31 x 49 cm. (12 3⁄16 x 19 5⁄16 in.)
Black chalk, wash, pencil, watercolor and heightened white on buff paper
Signed Elisabeth Sonrel. at the bottom left
• Christie’s, New York, 16 February 1993, lot 278
• Angleterre, Private Collection.
• Charlotte Foucher, "Elisabeth Sonrel (1874-1953) : une artiste symboliste oubliée," Bulletin des Amis de Sceaux, Sceaux, n°25, 2009.
Trained from a young age in art by her father Nicolas Stéphane Sonrel who was an amateur painter, Elisabeth grew up in a family milieu favorable to an artistic career. Her first known work dates to 1890 when Elisabeth was 16 years old. Although access to the Academy of Fine Arts in Paris was denied to women until 1897, she was able to finish her education by entering the Julian Academy in 1891 under the teaching of Jules Lefebvre (1836-1911), a painter and teacher famous during his lifetime.
Caught between two centuries, Sonrel followed early 20th century decorative artistic trends in placing the female figure and Nature at the center of attention. Between Symbolism and Art Nouveau, her works also display a certain mysticism which she conveys through the wise and serious beauty of her sitters. Her mainly feminine subjects are imbued with two aesthetic qualities dear to the artist: tenderness and elegance.
The delicacy of her work was partly triggered by a trip to Florence at the beginning of the century which profoundly affected her style. Thus, all her female figures are marked by a grace derived from Botticelli, and depicted in settings scattered with trees, as a result, among other places, of numerous visits to the Breton Forest of Broceliande, the Concarneau countryside, and Plougastel.
In the second half of the 19th century, as a reaction to the economic upheavals and the social impact provoked by the Industrial Revolution, France saw a resurgence of interest in the Middle Ages. Idealization of this past inspired many artists and naturally placed the sacred at the heart of their work. This mystic vein intensely affected Sonrel’s work and brought it close to that of her contemporaries Pierre Puvis de Chavannes (Lyon, 1824-Paris, 1898) and Edgar Maxence (Nantes, 1871-Labernerie-en-Rets, 1954) in the prevalence of the sacred and their pantheistic vision of Nature.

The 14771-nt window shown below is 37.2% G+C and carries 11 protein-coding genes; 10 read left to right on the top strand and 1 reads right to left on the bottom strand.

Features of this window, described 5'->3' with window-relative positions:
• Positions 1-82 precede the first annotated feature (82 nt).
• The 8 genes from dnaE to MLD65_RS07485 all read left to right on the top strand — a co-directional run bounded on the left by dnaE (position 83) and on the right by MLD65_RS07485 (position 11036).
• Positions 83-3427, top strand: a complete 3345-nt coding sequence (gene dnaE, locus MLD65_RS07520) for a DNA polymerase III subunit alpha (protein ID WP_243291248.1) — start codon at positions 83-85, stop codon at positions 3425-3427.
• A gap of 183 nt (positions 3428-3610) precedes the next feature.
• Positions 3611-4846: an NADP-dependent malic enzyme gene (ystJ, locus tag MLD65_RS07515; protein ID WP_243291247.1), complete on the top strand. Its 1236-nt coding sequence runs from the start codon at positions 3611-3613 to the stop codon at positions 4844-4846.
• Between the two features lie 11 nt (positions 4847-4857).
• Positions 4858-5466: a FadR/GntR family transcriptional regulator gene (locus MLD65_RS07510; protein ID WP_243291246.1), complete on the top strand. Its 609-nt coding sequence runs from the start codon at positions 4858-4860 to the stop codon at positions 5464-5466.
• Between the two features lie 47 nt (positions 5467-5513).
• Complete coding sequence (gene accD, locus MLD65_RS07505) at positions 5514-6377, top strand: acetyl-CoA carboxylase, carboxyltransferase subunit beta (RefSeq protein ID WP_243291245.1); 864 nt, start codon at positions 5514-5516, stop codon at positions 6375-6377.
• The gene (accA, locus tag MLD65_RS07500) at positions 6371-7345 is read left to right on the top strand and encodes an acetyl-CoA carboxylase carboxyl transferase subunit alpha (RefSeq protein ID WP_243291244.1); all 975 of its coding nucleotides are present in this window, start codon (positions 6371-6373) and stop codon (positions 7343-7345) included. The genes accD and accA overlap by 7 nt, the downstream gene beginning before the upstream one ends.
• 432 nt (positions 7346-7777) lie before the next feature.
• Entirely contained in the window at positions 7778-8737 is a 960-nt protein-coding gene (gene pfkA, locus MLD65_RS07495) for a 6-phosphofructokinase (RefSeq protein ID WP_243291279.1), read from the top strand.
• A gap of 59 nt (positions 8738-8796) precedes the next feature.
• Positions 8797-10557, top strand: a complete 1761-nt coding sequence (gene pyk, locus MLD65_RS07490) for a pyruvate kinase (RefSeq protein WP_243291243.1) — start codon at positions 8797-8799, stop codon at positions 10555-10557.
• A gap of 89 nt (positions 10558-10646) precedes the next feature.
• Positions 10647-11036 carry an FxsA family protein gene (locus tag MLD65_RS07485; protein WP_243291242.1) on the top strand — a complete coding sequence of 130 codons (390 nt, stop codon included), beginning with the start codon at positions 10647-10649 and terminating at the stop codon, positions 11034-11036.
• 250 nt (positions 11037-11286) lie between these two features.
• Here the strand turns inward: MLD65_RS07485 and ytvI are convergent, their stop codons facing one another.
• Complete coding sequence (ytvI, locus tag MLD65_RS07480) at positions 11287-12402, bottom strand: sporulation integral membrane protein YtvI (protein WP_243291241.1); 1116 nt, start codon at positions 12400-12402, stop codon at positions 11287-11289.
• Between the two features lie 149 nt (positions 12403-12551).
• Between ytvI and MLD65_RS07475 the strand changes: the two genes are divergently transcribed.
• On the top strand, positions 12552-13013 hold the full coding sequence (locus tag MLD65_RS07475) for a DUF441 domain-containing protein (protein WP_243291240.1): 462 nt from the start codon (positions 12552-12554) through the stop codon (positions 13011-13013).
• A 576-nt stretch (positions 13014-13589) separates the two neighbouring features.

Our work is an ode to beauty in the simplicity of Nature. In a dreamy landscape with an ivy-covered castle fort in the middle ground, three silhouettes of young women resembling nymphs float through the air above a lake. One seems to lead the other two. Caught as twilight invades the sky with its warm reddish light, everything seems to come straight out of the artist’s imagination. Nature, omnipresent in Sonrel’s work, makes her comparable to her contemporary Alphonse Osbert (1857-1939) in that most of the female figures seem to be meditating muses appearing and strolling through natural landscapes.
In the remarkable predominance of the pious female figure, Sonrel’s works are sometimes related to devotion images, an undeniable souvenir of her bourgeois education largely impacted by Catholicism. These silhouettes symbolize virtue and piety, directly inspired by the reassuring figure of the Virgin Mary. Floating in the air, as is the case here, they are also mystical and transfer the artist’s ideal unreal vision onto a flat surface which is reinforced by the use of watercolor to create an evanescent effect like Italian sfumato. Sonrel plays with pastel coloring: the green, yellow and orange are so pale in places that they accentuate the spiritual dimension in a way that is comparable to some of Maurice Denis’ religious works. The viewer is invited to meditation or contemplation in both artists’ oeuvres.
Our picture was probably done in Brittany, one of the artist’s favorite places. She knew how to capture the marvelous landscapes between Concarneau, Plougastel, Pont-l’Abbé, Bréhat, and even Loctudy where on a card, she described, “the simple, calm, restful life (…) the incomparable sunrises and sunsets, the cloud effects, the unreal and fantastical atmospheres.”
Exhibiting in the Salon of French Artists, as well as that of the Society of French Watercolorists between 1893 and 1939, Elisabeth Sonrel was universally acclaimed. The ultimate Symbolist, her work was nonetheless unjustly forgotten for almost a century before being rehabilitated by critics in the 1990s. A specialist in depicting female portraits, she occupies a preponderant place today in the pictorial art of the first half of the 20th century.